It must be duly noted that even during the downturn, there were a few tours that managed good numbers. Although no official records of attendance have been released at the time of writing, it is apparent that Jimmy Buffett, Brooks & Dunn, Tom Petty and Toby Keith were at a sellout or near-sellout level. A handful of acts have been able to sell consistently across the board year after year, regardless of circumstance. Paul McCartney and Lady Gaga have proved to be recession-proof, but typically acts are competing with each other; established acts, like Justin Bieber, James Taylor, and Carole King, have the advantage.

Music festivals compete too for the same business. Fans can examine festival line-ups, and can spend all their music money on one ticket to see a number of their favorite acts over a weekend. This year alone, C3’s Lollapalooza smashed its attendance record with a whopping 240,000 people. Festivals work a great deal with bands, fans and sponsors, generating enormous publicity as well as revenue.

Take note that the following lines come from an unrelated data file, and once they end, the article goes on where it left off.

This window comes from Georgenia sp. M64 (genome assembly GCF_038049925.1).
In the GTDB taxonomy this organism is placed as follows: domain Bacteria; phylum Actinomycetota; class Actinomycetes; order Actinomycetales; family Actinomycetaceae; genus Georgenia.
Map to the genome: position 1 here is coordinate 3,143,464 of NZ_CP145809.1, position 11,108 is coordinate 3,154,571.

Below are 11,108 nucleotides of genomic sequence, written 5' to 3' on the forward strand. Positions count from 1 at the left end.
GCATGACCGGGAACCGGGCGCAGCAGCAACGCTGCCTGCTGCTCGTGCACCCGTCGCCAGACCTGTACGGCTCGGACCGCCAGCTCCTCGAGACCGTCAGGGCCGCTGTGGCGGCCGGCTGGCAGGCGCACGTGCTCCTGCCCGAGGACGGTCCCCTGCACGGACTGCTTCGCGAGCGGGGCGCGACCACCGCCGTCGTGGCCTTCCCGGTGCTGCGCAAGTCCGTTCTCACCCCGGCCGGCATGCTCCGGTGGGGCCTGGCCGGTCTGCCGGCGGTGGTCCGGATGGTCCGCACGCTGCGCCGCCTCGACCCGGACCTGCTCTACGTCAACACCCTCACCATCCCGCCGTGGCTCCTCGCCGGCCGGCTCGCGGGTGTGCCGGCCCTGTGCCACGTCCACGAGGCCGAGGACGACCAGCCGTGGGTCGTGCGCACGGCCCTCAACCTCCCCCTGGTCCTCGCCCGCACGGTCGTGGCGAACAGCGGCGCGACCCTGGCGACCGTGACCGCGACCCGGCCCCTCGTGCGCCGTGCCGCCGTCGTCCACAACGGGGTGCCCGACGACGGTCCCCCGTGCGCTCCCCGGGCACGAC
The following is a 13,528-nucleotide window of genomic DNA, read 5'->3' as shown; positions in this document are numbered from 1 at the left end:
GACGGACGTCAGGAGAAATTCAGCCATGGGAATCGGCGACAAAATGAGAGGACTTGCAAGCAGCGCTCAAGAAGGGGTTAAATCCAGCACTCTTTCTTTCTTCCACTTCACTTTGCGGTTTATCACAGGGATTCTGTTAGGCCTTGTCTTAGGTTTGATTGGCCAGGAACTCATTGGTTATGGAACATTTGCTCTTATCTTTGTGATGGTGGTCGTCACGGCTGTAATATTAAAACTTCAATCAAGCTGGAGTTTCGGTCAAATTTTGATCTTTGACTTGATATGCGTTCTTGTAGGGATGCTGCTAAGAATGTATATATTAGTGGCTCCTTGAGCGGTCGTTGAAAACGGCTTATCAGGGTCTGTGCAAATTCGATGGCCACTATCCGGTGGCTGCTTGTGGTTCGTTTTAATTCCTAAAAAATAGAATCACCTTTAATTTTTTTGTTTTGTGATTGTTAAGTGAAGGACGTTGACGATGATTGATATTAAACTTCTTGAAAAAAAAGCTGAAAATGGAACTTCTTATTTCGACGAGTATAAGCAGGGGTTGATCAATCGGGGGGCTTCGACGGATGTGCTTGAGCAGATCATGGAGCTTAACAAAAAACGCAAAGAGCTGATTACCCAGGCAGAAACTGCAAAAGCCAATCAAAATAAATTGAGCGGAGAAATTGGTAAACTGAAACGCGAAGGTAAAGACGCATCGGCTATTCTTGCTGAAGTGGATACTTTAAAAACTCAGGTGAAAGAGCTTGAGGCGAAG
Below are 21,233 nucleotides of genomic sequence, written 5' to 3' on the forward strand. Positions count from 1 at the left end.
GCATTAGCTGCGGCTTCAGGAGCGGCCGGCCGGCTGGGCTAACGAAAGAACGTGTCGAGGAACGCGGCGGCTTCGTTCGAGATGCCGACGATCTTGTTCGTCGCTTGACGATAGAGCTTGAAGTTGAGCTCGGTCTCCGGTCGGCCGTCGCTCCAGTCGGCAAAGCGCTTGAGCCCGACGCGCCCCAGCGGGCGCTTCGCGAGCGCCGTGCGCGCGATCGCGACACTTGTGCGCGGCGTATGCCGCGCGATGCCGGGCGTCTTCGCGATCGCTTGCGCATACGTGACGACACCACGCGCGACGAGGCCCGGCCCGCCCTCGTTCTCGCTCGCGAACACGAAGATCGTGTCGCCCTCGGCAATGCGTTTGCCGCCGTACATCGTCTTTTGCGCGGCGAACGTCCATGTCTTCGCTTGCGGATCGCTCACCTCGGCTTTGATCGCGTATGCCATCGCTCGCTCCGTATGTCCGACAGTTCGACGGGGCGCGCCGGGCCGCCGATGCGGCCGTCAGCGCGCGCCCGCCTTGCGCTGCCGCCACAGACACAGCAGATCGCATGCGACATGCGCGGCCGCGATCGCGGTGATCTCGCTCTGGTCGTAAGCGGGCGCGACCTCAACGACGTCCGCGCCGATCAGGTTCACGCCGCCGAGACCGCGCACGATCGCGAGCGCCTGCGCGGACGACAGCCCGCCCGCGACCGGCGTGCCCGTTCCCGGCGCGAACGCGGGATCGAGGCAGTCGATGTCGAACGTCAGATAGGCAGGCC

All things considered, some sources are pointing out to a shortage of “new blood” within the live music world. This year, Sugarland emerged as the only new first-time headliner (not surprisingly, the tour was not well attended). Promoters now seem to be adding more international artists to their rosters, hoping to create a new wave. In the grand scheme of things, it is evident that there is a huge disconnect between what music is popular right now, and what can be seen live.

Changes were implemented to try and compensate for low attendances. Live Nation, the biggest concert promoter in the country, discussed new ways of handling their artists. CEO Michael Rapino stated that the company would be negotiating lower guarantees for existing talent on their roster. This, fused with other measures, would help Live Nation get better results and sign up more artists. Overall, and according to Rapino, there is a supply problem with talent, and tour dates, given their limited market appeal, are now far too expensive.